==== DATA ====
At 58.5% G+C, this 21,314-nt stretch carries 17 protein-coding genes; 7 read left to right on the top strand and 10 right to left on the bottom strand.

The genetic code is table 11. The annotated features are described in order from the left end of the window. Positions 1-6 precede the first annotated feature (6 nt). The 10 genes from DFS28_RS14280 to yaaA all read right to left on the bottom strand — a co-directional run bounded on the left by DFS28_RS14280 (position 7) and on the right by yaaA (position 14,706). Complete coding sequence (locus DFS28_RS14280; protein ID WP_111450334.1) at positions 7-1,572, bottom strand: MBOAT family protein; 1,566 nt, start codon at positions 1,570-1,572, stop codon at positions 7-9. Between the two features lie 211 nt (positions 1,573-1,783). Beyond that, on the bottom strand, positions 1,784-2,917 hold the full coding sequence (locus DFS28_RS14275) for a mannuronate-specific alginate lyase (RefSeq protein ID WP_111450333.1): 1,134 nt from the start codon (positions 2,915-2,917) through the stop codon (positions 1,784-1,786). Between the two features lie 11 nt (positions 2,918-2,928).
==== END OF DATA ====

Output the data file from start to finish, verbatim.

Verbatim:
At 58.5% G+C, this 21,314-nt stretch carries 17 protein-coding genes; 7 read left to right on the top strand and 10 right to left on the bottom strand.

The genetic code is table 11. The annotated features are described in order from the left end of the window. Positions 1-6 precede the first annotated feature (6 nt). The 10 genes from DFS28_RS14280 to yaaA all read right to left on the bottom strand — a co-directional run bounded on the left by DFS28_RS14280 (position 7) and on the right by yaaA (position 14,706). Complete coding sequence (locus DFS28_RS14280; protein ID WP_111450334.1) at positions 7-1,572, bottom strand: MBOAT family protein; 1,566 nt, start codon at positions 1,570-1,572, stop codon at positions 7-9. Between the two features lie 211 nt (positions 1,573-1,783). Beyond that, on the bottom strand, positions 1,784-2,917 hold the full coding sequence (locus DFS28_RS14275) for a mannuronate-specific alginate lyase (RefSeq protein ID WP_111450333.1): 1,134 nt from the start codon (positions 2,915-2,917) through the stop codon (positions 1,784-1,786). Between the two features lie 11 nt (positions 2,918-2,928).